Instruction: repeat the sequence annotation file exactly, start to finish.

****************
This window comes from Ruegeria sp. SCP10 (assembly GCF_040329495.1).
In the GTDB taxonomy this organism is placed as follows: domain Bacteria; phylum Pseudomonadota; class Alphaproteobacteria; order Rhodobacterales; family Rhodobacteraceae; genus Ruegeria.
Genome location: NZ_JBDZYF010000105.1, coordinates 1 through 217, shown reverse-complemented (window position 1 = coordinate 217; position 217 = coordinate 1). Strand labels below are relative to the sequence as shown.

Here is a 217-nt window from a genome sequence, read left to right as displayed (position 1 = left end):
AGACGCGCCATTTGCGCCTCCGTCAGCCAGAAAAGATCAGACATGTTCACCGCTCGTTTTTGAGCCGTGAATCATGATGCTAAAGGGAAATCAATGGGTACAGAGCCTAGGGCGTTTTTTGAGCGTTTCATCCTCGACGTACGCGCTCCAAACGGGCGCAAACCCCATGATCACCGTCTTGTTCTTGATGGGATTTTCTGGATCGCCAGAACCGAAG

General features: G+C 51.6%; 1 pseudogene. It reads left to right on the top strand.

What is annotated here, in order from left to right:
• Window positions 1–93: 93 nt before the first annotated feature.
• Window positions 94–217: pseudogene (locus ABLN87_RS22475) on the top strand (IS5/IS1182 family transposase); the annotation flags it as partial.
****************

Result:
This window comes from Ruegeria sp. SCP10 (assembly GCF_040329495.1).
In the GTDB taxonomy this organism is placed as follows: domain Bacteria; phylum Pseudomonadota; class Alphaproteobacteria; order Rhodobacterales; family Rhodobacteraceae; genus Ruegeria.
Genome location: NZ_JBDZYF010000105.1, coordinates 1 through 217, shown reverse-complemented (window position 1 = coordinate 217; position 217 = coordinate 1). Strand labels below are relative to the sequence as shown.

Here is a 217-nt window from a genome sequence, read left to right as displayed (position 1 = left end):
AGACGCGCCATTTGCGCCTCCGTCAGCCAGAAAAGATCAGACATGTTCACCGCTCGTTTTTGAGCCGTGAATCATGATGCTAAAGGGAAATCAATGGGTACAGAGCCTAGGGCGTTTTTTGAGCGTTTCATCCTCGACGTACGCGCTCCAAACGGGCGCAAACCCCATGATCACCGTCTTGTTCTTGATGGGATTTTCTGGATCGCCAGAACCGAAG

General features: G+C 51.6%; 1 pseudogene. It reads left to right on the top strand.

What is annotated here, in order from left to right:
• Window positions 1–93: 93 nt before the first annotated feature.
• Window positions 94–217: pseudogene (locus ABLN87_RS22475) on the top strand (IS5/IS1182 family transposase); the annotation flags it as partial.